While the combination of mass (M) and radius (R) measurements alone does not yield a unique solution for the composition of a planet (Valencia et al. 2007b; Adams et al. 2008), the short period of CoRoTx7b and consequently the strong irradiation on the planet, may help constrain its composition. We use structure models and atmospheric evaporation scenarios to investigate the physical nature and possible origin of CoRoTx7b. We start by considering the fate of an atmosphere (Sect. 2) before turning to the planet's structure. Despite the intrinsic problem of degeneracy in composition, we can establish if a planet is too large to be only rocky (its radius is larger than the maximum size of a coreless magnesium-silicate planet), or even too large to be icy (its radius is larger than the maximum size of a snowball planet) given its mass. We describe the model used to calculate the planet's structure (Sect. 3) and show that for a subset of radius-mass combinations within the data, CoRoTx7b would actually be too large to be composed of only refractory material. We present our results on the composition of CoRoTx7b and discuss possible evolution scenarios, including a case for the planet as an evaporated ice or gas giant (Sect. 4). We conclude by providing arguments for the most likely scenario for CoRoTx7b.

The framework presented here is applicable to any transiting close-in super-Earth. Moreover, owing to the bias of discovering short-period planets, we expect many such super-Earths to be discovered in the near future with the next phases of CoRoT and Kepler's observations.

2 Mass loss

Close-in planets are vulnerable to evaporation because of intense irradiation from their parent star. Indeed, gas has been detected to flow out from the transiting gas giant HD 209458b (Vidal-Madjar et al. 2003). Certainly, CoRoTx7b, whose mean density is 4- $8~\rm g~cm^{-3}$, is denser than HD 209458b ( $\overline\rho=0.33~\rm g~cm^{-3}$) by at least one order of magnitude. However, the UV flux received by CoRoTx7b is greater by one order of magnitude, because it is closer to its parent star and somewhat younger than HD 209458b (0.017 AU and 1.2-2.3 Ga compared to 0.047 AU and $\sim $4 Ga). One could therefore expect mass loss rates that are comparable within an order of magnitude for the two planets. Consequently, given that CoRoTx7b is 40 to 55 times less massive than HD 209458b, this mass loss may have a profound effect on its evolution, fate and present composition. We now attempt to quantify this mass loss, using simple assumptions (the precise modelling of atmospheric escape in this planet is a difficult task, which is beyond the scope of this article).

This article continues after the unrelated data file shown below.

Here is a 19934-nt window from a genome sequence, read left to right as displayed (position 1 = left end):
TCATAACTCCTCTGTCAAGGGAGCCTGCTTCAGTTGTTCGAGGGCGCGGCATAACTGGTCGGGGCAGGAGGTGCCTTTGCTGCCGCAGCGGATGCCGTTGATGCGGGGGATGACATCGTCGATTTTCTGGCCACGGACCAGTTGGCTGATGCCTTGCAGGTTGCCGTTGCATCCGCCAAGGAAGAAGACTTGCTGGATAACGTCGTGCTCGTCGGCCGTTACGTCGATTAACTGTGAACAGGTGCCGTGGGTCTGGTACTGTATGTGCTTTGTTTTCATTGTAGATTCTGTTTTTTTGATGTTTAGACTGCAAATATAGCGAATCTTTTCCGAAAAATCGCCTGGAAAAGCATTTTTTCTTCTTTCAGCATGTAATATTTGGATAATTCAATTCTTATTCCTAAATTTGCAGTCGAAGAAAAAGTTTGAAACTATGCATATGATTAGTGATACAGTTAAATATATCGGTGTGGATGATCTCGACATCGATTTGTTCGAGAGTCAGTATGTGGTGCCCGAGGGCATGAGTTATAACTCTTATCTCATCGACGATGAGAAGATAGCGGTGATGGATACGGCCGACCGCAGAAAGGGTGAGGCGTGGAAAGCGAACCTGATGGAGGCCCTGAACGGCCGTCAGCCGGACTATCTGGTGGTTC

We model the atmospheric escape with the well-known expression for the extreme case of energy-limited escape, the validity of which has been verified for gas-giant planets close to their star (see review by Yelle et al. 2008):

\begin{displaymath}\dot{M}_{\rm esc} = \frac{3 \epsilon F_{\rm EUV}}
{4 G \bar{\rho}_{\rm p} K_{\rm tide}},
\end{displaymath} (1)

where $F_{\rm EUV}$ is the incident flux of the stellar EUV (extreme ultraviolet radiation), $\epsilon$ is the heating efficiency defined as the ratio of the net heating rate to the rate of stellar energy absorption, $\bar{\rho}_{\rm p}$ is the mean density of the planet, $K_{\rm tide}$ is a correction factor to include the Roche-lobe effect (Lecavelier des Etangs et al. 2004; Erkaev et al. 2007), and G is Newton's constant. Of course, most of the physics is hidden in the parameter $\epsilon$, which is mainly controlled by the ability of the upper atmosphere to cool. For close-in gas giants, detailed calculations show that H3+ plays a dominant role for the cooling of the upper atmosphere. In particular, Eq. (1) with $\epsilon =0.4$ and HD 209458b's characteristic values yields $\dot{M}_{\rm esc}=4 \times 10^{10}~ \rm g~s^{-1}$, which is to be compared to values between 3.5 and $4.8 \times 10^{10} ~\rm